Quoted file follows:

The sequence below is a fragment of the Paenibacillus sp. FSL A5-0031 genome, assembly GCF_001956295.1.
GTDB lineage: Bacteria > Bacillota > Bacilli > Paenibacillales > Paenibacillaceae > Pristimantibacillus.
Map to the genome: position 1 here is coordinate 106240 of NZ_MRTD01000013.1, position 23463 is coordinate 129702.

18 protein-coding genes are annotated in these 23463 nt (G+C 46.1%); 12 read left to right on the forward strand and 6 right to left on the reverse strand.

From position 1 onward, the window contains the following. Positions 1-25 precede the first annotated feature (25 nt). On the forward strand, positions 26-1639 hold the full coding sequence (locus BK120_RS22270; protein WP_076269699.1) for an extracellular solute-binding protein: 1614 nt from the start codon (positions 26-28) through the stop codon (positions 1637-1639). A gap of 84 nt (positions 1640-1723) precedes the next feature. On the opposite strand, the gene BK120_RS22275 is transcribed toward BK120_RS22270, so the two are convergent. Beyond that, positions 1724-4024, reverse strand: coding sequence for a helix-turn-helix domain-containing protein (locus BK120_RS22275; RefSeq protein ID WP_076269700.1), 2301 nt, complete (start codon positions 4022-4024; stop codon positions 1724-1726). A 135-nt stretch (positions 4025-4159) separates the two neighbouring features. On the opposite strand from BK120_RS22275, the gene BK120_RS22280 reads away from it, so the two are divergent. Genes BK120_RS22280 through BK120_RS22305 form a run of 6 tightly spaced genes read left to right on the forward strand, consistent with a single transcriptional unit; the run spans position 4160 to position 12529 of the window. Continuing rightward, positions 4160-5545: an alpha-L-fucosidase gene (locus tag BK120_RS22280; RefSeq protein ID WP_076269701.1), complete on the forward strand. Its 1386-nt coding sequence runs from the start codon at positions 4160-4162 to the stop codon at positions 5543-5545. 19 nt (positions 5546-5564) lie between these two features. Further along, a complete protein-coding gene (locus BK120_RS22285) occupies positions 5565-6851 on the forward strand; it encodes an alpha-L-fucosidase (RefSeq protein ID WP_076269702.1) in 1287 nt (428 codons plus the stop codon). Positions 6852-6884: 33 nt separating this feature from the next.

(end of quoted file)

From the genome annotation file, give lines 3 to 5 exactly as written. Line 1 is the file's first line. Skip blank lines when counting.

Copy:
Map to the genome: position 1 here is coordinate 106240 of NZ_MRTD01000013.1, position 23463 is coordinate 129702.

18 protein-coding genes are annotated in these 23463 nt (G+C 46.1%); 12 read left to right on the forward strand and 6 right to left on the reverse strand.

From position 1 onward, the window contains the following. Positions 1-25 precede the first annotated feature (25 nt). On the forward strand, positions 26-1639 hold the full coding sequence (locus BK120_RS22270; protein WP_076269699.1) for an extracellular solute-binding protein: 1614 nt from the start codon (positions 26-28) through the stop codon (positions 1637-1639). A gap of 84 nt (positions 1640-1723) precedes the next feature. On the opposite strand, the gene BK120_RS22275 is transcribed toward BK120_RS22270, so the two are convergent. Beyond that, positions 1724-4024, reverse strand: coding sequence for a helix-turn-helix domain-containing protein (locus BK120_RS22275; RefSeq protein ID WP_076269700.1), 2301 nt, complete (start codon positions 4022-4024; stop codon positions 1724-1726). A 135-nt stretch (positions 4025-4159) separates the two neighbouring features. On the opposite strand from BK120_RS22275, the gene BK120_RS22280 reads away from it, so the two are divergent. Genes BK120_RS22280 through BK120_RS22305 form a run of 6 tightly spaced genes read left to right on the forward strand, consistent with a single transcriptional unit; the run spans position 4160 to position 12529 of the window. Continuing rightward, positions 4160-5545: an alpha-L-fucosidase gene (locus tag BK120_RS22280; RefSeq protein ID WP_076269701.1), complete on the forward strand. Its 1386-nt coding sequence runs from the start codon at positions 4160-4162 to the stop codon at positions 5543-5545. 19 nt (positions 5546-5564) lie between these two features. Further along, a complete protein-coding gene (locus BK120_RS22285) occupies positions 5565-6851 on the forward strand; it encodes an alpha-L-fucosidase (RefSeq protein ID WP_076269702.1) in 1287 nt (428 codons plus the stop codon). Positions 6852-6884: 33 nt separating this feature from the next.